THE FEMINIST BODY: CONTINGENT, ONE UPON THE OTHER

Participant Review: Simone Couto (MFA AP14)

svaparticipants:

 Simone Couto (MFA AP14)

This text is based on the lecture Leaving a Mark—Painting Body/Gestural Body—Feminist Subjectivities, by the art historian Jovana Stokic (AP Faculty), the essay Body Art: Performing the Subject by Amelia Jones, and the work of artists Carolee Schneemann and Yayoi Kusama. I use these feminist historians and artists as examples because they reject conventional patriarchal artistic models organized around male artists and male subjectivity, as well as notions of art rooted in the object alone. Crucial to my argument is that performance of the 60s and 70s in particular, challenged the dominant patriarchal art historical tradition, pushing the boundaries of art towards the interconnectivity.

THE BODY TOWARDS SUBJECTIVITY

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Carolee Schneemann  | Eye Body: 36 Transformative Actions |1963

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In making the film itself a virtual consciousness, Nitoslawska and her team help us experience Schneemann’s profound difference as both an artist and a woman of her generation. Whereas many other groundbreaking artists around her looked to experimentation and theory as discrete elements and processes in the formation of their ideas and art, Schneemann seems to merge with phenomena and mind as organic wholes not to be broken down, but rather to be refashioned into new intertwining ways of experiencing them.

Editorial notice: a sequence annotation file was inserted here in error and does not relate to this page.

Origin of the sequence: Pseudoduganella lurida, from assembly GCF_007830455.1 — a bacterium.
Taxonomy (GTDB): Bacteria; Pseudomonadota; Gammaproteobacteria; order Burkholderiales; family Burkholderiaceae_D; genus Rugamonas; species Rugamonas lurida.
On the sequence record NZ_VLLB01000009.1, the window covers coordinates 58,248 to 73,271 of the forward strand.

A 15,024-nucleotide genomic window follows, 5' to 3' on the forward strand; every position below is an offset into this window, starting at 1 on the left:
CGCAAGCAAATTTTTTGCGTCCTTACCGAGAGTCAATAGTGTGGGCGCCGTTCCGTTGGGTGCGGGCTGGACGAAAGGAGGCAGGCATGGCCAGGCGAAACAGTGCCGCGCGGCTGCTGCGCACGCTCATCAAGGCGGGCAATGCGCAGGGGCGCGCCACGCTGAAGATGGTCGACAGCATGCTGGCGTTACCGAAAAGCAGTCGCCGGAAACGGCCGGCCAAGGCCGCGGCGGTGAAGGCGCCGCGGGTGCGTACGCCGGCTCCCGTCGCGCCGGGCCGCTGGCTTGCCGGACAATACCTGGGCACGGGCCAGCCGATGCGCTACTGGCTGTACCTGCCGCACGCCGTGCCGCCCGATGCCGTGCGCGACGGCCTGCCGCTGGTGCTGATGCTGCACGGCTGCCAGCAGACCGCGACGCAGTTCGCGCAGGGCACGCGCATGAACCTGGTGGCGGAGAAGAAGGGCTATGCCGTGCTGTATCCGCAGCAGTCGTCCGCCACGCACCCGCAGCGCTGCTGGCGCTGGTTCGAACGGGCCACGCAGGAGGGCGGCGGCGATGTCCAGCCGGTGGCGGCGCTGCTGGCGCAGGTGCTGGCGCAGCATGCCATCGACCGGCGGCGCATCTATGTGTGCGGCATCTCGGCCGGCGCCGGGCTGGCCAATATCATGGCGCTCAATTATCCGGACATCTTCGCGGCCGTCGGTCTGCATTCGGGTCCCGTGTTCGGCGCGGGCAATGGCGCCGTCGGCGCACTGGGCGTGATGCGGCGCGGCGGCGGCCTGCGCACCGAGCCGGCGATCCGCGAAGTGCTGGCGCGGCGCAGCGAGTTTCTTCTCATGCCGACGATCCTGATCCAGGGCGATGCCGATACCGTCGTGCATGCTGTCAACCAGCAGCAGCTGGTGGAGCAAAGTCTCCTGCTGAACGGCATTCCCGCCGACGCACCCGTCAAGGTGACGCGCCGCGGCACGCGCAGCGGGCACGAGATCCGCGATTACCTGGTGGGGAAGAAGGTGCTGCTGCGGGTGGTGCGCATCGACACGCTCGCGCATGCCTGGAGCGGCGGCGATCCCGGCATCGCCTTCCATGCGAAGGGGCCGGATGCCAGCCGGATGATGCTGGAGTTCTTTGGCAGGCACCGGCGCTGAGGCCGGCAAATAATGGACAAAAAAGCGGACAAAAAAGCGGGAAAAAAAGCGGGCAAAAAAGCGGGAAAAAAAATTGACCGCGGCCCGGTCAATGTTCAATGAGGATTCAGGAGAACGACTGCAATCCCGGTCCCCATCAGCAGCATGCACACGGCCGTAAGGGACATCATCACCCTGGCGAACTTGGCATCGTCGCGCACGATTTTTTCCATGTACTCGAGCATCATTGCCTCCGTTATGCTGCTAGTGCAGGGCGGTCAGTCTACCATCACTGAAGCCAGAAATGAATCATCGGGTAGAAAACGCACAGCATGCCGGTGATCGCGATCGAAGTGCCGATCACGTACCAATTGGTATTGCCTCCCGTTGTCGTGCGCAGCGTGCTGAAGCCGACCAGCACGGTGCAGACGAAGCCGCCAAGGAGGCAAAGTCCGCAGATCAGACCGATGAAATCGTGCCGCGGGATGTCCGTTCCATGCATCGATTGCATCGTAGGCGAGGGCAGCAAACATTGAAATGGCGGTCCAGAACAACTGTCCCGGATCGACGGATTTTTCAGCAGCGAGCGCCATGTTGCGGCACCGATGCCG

G. Roger Denson  writes for the Huffington Post  about  Breaking the Frame , a film by Marielle Nitoslawska about the art and life of  Carolee Schneemann  (AP Mentor). 

In making the film itself a virtual consciousness, Nitoslawska and her team help us experience Schneemann’s profound difference as both an artist and a woman of her generation. Whereas many other groundbreaking artists around her looked to experimentation and theory as discrete elements and processes in the formation of their ideas and art, Schneemann seems to merge with phenomena and mind as organic wholes not to be broken down, but rather to be refashioned into new intertwining ways of experiencing them. 

G. Roger Denson writes for the Huffington Post about Breaking the Frame, a film by Marielle Nitoslawska about the art and life of Carolee Schneemann (AP Mentor).